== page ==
Today's Trends: Oil, Gas, Renewable Energy Consumption Rises

Consumption of oil, natural gas, nuclear and renewable energy rose from 1989 to 2009, while the level of coal consumed changed little in 1989 versus 2009, according to the U.S. Energy Information Administration (EIA) Annual Energy Review 2009. The amount of electric power being imported into the U.S. for consumption also increased during that time. EIA reported that primary energy consumption in the U.S. fell to 95 quadrillion Btu, down from the all-time high of 102 quadrillion Btu in 2007 and five percent below the 2008 level.

Most energy consumed in the U.S. came from fossil fuels from 1949 to 2009, while renewable energy resources supplied a small but growing portion of energy consumption. According to EIA's Annual Energy Outlook 2010, which assumes current laws and regulations remain unchanged, fossil fuels will continue to provide most of the energy consumed in the U.S. over the next 25 years. However, the fossil fuel share of overall energy use declines as the renewable forms of energy grow, EIA reports. Non-hydroelectric renewable energy is expected to double by 2035.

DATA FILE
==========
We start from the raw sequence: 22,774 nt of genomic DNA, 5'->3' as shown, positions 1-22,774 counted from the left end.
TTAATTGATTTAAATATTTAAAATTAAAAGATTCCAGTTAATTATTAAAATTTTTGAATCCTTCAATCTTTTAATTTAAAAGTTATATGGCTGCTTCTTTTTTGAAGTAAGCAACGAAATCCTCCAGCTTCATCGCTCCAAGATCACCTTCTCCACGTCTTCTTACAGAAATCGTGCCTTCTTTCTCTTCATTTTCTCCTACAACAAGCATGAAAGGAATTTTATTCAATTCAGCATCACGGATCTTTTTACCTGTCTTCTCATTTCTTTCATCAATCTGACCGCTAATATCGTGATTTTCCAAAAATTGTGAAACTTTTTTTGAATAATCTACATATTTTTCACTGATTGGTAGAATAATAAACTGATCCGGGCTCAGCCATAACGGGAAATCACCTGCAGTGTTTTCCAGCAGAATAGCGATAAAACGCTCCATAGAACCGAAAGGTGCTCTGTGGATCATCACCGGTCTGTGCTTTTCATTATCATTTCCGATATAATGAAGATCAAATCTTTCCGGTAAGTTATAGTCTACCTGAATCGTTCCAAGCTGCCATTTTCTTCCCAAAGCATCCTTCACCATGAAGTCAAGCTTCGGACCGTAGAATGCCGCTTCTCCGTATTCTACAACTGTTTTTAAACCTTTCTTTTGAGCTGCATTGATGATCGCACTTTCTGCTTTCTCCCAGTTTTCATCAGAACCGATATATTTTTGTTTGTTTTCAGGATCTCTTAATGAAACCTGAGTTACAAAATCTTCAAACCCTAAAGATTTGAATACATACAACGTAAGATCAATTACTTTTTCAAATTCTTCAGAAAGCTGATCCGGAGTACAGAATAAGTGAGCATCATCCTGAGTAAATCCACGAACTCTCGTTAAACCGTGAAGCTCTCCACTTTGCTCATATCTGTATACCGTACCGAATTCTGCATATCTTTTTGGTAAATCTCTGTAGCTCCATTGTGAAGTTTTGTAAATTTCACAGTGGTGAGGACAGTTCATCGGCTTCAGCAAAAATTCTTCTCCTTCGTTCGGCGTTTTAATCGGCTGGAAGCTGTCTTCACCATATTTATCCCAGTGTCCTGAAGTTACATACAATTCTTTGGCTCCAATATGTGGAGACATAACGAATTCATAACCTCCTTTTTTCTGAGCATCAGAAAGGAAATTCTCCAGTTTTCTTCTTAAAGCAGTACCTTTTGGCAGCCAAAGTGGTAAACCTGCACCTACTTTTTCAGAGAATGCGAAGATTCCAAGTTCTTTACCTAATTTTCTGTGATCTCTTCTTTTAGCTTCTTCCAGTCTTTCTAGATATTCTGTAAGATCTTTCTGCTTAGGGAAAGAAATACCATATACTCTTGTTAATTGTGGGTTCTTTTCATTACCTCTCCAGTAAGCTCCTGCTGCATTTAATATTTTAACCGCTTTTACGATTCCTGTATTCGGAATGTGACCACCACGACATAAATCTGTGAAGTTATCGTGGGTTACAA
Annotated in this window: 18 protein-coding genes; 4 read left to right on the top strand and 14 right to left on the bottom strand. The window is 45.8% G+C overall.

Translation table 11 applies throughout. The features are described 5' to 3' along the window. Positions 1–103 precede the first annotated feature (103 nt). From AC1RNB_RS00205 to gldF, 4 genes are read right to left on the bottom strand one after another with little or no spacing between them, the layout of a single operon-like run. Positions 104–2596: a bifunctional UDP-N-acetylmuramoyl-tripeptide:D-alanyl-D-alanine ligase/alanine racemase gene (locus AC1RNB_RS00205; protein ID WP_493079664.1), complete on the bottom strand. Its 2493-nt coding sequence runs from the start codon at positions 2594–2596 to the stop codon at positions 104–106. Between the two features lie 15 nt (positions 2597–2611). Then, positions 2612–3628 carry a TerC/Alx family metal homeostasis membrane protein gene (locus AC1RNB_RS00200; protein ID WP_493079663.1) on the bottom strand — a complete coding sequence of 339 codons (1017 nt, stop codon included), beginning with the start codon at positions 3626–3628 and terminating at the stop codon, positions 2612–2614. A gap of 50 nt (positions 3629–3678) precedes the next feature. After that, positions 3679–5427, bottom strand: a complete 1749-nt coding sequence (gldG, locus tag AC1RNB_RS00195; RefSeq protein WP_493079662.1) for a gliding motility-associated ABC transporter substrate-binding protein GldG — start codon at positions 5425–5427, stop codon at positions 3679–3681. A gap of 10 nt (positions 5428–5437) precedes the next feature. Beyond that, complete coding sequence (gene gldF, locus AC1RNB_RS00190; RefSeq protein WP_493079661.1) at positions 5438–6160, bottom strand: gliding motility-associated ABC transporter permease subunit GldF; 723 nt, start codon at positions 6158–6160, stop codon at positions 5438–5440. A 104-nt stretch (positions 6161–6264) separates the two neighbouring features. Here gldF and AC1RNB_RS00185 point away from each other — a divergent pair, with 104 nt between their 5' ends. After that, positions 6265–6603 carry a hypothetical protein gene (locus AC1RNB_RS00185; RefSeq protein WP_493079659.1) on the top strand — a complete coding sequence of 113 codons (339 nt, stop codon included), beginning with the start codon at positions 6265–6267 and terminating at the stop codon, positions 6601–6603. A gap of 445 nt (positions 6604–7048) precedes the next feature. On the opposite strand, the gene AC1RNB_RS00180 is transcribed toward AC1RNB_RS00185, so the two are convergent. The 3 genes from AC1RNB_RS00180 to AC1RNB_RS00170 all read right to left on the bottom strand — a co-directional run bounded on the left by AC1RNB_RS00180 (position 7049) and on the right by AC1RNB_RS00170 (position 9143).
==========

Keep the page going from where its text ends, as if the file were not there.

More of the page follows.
According to the EIA, wood served as the primary form of energy until about 1885, when it was surpassed by coal. Despite its tremendous and rapid expansion, coal was in turn overtaken by petroleum in the mid-20th century. In the second half of the 20th century, natural gas experienced rapid development, and coal began to expand again. Late in the century, other forms of energy, including hydroelectric power and nuclear electric power, were developed and supplied significant amounts of energy.

The U.S. was self-sufficient in energy until the late 1950s when energy consumption began to outpace domestic production. At that point, the nation began to import more energy to meet its needs. In 2009, net imported energy accounted for 24 percent of all energy consumed.

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Brent Crude Oil : $53.87/BBL 0.48%
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